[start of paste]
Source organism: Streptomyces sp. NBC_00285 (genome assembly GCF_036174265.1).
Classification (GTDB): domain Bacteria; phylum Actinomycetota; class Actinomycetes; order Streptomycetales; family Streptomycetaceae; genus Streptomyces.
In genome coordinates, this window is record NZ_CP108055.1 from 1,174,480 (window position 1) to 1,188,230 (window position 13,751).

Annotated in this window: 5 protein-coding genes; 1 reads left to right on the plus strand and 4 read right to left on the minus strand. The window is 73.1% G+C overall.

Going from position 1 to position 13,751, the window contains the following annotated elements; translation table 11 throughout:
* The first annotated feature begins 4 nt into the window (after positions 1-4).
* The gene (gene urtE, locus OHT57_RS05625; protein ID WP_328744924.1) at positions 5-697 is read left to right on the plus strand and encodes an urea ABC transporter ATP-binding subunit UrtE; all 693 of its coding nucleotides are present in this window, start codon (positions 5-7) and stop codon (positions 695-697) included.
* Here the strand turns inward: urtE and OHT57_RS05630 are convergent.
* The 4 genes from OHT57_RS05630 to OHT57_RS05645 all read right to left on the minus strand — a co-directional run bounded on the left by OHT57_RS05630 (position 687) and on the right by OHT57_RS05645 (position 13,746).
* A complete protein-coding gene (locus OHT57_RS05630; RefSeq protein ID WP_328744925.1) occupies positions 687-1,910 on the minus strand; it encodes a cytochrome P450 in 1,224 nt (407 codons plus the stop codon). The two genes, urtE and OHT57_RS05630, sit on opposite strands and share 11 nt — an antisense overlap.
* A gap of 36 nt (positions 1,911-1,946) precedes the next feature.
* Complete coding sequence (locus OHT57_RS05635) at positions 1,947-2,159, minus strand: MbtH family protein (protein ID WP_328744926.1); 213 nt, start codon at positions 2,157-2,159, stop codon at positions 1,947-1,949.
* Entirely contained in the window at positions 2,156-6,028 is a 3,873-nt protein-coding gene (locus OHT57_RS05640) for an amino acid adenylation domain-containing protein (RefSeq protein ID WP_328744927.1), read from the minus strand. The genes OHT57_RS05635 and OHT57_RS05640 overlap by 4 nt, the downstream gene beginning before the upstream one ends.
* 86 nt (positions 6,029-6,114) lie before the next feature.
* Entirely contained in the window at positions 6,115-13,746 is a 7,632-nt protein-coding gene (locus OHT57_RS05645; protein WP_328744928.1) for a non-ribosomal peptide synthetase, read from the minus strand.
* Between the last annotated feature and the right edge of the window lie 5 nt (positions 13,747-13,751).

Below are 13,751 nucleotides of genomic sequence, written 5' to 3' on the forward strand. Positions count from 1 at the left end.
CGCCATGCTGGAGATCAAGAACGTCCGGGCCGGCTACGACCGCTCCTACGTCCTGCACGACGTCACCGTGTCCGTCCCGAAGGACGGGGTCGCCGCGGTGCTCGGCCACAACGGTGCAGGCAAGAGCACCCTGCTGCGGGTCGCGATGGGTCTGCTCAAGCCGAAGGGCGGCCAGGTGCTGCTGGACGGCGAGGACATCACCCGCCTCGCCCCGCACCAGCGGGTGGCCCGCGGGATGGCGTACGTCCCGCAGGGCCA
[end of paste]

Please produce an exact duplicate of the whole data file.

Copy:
Source organism: Streptomyces sp. NBC_00285 (genome assembly GCF_036174265.1).
Classification (GTDB): domain Bacteria; phylum Actinomycetota; class Actinomycetes; order Streptomycetales; family Streptomycetaceae; genus Streptomyces.
In genome coordinates, this window is record NZ_CP108055.1 from 1,174,480 (window position 1) to 1,188,230 (window position 13,751).

Annotated in this window: 5 protein-coding genes; 1 reads left to right on the plus strand and 4 read right to left on the minus strand. The window is 73.1% G+C overall.

Going from position 1 to position 13,751, the window contains the following annotated elements; translation table 11 throughout:
* The first annotated feature begins 4 nt into the window (after positions 1-4).
* The gene (gene urtE, locus OHT57_RS05625; protein ID WP_328744924.1) at positions 5-697 is read left to right on the plus strand and encodes an urea ABC transporter ATP-binding subunit UrtE; all 693 of its coding nucleotides are present in this window, start codon (positions 5-7) and stop codon (positions 695-697) included.
* Here the strand turns inward: urtE and OHT57_RS05630 are convergent.
* The 4 genes from OHT57_RS05630 to OHT57_RS05645 all read right to left on the minus strand — a co-directional run bounded on the left by OHT57_RS05630 (position 687) and on the right by OHT57_RS05645 (position 13,746).
* A complete protein-coding gene (locus OHT57_RS05630; RefSeq protein ID WP_328744925.1) occupies positions 687-1,910 on the minus strand; it encodes a cytochrome P450 in 1,224 nt (407 codons plus the stop codon). The two genes, urtE and OHT57_RS05630, sit on opposite strands and share 11 nt — an antisense overlap.
* A gap of 36 nt (positions 1,911-1,946) precedes the next feature.
* Complete coding sequence (locus OHT57_RS05635) at positions 1,947-2,159, minus strand: MbtH family protein (protein ID WP_328744926.1); 213 nt, start codon at positions 2,157-2,159, stop codon at positions 1,947-1,949.
* Entirely contained in the window at positions 2,156-6,028 is a 3,873-nt protein-coding gene (locus OHT57_RS05640) for an amino acid adenylation domain-containing protein (RefSeq protein ID WP_328744927.1), read from the minus strand. The genes OHT57_RS05635 and OHT57_RS05640 overlap by 4 nt, the downstream gene beginning before the upstream one ends.
* 86 nt (positions 6,029-6,114) lie before the next feature.
* Entirely contained in the window at positions 6,115-13,746 is a 7,632-nt protein-coding gene (locus OHT57_RS05645; protein WP_328744928.1) for a non-ribosomal peptide synthetase, read from the minus strand.
* Between the last annotated feature and the right edge of the window lie 5 nt (positions 13,747-13,751).

Below are 13,751 nucleotides of genomic sequence, written 5' to 3' on the forward strand. Positions count from 1 at the left end.
CGCCATGCTGGAGATCAAGAACGTCCGGGCCGGCTACGACCGCTCCTACGTCCTGCACGACGTCACCGTGTCCGTCCCGAAGGACGGGGTCGCCGCGGTGCTCGGCCACAACGGTGCAGGCAAGAGCACCCTGCTGCGGGTCGCGATGGGTCTGCTCAAGCCGAAGGGCGGCCAGGTGCTGCTGGACGGCGAGGACATCACCCGCCTCGCCCCGCACCAGCGGGTGGCCCGCGGGATGGCGTACGTCCCGCAGGGCCA